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So a good partisan name-calling event makes you feel better about the 2037 deficit?
He doesn't care about the US deficit. Although he might be worrying about what Brexit will do to his employer.
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  #838  
Old 12-27-2017, 10:59 AM
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I highly doubt most people deciding to start their Old Age benefits even know about the "automatic" benefit cut that Congress will never allow to hit in one year.
Some do. Particularly members of my family who often repeat that you should get it while the getting is good.
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  #839  
Old 01-16-2018, 11:53 AM
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http://reason.com/archives/2018/01/1...-because-socia

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Start Saving Now, Because Social Security Is Screwed
If Congress doesn't address its insolvency issues, payouts will need to be slashed by a quarter starting in fewer than 20 years.
Spoiler:
The single largest government program in the United States will soon have an annual budget of $1 trillion a year. Yet even that amount isn't sufficient to fulfill the promises it has made. If Congress doesn't address its insolvency issues, payouts will need to be slashed by a quarter starting in fewer than 20 years.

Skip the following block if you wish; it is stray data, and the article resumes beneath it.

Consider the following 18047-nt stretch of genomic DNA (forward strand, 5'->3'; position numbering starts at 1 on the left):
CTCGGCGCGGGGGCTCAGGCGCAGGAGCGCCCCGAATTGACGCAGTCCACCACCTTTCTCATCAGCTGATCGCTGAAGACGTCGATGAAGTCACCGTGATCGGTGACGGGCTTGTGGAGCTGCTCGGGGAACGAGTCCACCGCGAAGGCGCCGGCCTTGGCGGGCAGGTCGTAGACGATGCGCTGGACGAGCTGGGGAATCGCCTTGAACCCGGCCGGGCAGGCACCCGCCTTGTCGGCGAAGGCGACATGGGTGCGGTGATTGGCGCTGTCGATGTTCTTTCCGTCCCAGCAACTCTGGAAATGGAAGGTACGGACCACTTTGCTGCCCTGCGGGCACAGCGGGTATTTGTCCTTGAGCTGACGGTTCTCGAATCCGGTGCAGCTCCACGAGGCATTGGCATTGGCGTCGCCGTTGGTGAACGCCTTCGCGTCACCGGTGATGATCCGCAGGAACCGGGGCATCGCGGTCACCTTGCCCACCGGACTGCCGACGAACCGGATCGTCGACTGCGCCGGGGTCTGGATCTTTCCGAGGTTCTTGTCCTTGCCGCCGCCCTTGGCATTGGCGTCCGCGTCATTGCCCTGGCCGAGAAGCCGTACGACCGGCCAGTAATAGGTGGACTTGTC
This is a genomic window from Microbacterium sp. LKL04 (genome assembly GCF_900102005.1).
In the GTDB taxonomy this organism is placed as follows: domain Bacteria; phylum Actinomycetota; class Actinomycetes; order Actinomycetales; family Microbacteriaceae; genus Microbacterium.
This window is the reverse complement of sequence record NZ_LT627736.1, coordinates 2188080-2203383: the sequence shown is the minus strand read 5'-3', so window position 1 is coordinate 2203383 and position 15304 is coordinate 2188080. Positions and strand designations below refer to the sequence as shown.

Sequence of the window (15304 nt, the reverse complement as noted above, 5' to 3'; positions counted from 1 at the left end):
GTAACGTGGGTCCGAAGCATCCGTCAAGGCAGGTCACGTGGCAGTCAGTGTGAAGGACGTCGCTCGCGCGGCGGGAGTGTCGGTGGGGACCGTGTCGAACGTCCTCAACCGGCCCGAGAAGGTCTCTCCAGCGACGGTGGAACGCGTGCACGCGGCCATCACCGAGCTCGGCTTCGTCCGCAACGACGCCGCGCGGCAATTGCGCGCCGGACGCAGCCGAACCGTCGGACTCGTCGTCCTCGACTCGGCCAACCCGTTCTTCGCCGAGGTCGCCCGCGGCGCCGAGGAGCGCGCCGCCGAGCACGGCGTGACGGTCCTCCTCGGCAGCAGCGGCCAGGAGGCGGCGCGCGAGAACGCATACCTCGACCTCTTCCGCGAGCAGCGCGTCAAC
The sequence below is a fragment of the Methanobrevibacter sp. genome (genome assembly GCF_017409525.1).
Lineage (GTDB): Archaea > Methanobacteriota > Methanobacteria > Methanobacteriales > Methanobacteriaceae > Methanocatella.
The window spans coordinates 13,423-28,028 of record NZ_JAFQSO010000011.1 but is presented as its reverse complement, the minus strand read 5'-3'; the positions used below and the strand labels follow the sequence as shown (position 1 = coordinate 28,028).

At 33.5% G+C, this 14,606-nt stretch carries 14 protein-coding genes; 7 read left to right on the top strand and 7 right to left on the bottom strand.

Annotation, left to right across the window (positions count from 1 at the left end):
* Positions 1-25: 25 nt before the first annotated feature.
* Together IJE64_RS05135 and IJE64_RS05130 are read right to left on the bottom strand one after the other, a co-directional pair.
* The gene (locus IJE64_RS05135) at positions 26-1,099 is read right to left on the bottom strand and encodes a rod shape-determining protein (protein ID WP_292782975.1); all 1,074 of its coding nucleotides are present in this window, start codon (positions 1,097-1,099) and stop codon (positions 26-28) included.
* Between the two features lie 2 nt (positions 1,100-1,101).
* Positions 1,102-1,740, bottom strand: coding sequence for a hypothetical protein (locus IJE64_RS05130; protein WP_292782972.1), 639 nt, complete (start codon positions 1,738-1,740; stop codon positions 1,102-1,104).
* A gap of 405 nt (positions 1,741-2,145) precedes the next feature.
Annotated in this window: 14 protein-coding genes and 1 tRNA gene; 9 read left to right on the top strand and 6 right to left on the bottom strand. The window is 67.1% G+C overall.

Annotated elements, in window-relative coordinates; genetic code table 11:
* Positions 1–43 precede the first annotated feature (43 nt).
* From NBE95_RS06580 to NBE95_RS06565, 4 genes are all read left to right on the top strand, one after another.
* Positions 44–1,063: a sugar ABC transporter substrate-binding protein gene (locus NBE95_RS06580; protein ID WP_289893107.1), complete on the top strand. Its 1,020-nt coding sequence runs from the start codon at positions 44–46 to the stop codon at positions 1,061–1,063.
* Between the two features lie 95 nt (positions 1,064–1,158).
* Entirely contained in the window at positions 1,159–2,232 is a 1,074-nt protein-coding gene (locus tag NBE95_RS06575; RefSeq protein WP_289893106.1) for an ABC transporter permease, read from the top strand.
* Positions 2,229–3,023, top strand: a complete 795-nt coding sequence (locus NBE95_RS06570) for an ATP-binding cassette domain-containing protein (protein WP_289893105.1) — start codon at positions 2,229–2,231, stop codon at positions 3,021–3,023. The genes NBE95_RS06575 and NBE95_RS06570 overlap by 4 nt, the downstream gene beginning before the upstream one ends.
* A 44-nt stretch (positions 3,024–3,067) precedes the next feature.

The program is Social Security, and our national pastime seems to be turning a blind eye to its dysfunctions.

The problems with this entitlement aren't unique. Obamacare is also a mess, while cumulative government spending on Medicare and Medicaid is growing at a faster rate than Social Security is, and eventually will consume a larger share of the economy.

But that's no reason to ignore the serious fiscal issues with America's main retirement program. Since 2010, it has been running a cash-flow deficit—meaning that the Social Security payroll taxes the government collects aren't enough to cover the benefits it's obliged to pay out. That should have been a signal that the time had come to look at reform.

Instead, we've spent the last seven years ignoring the problem. To get by, the program started tapping into the assets set aside beginning in the 1980s for rainy days. Prior to 2010, the program collected more in payroll taxes than was needed to pay the benefits due at the time. The leftovers were "invested" into Treasury bonds through the so-called Old Age Trust Fund, which is now being drawn down.

In fact, the Treasury bonds are nothing but IOUs. When it's time to disburse benefits they can't afford, Social Security administrators turn in those paper promises in exchange for hard cash from the Treasury Department.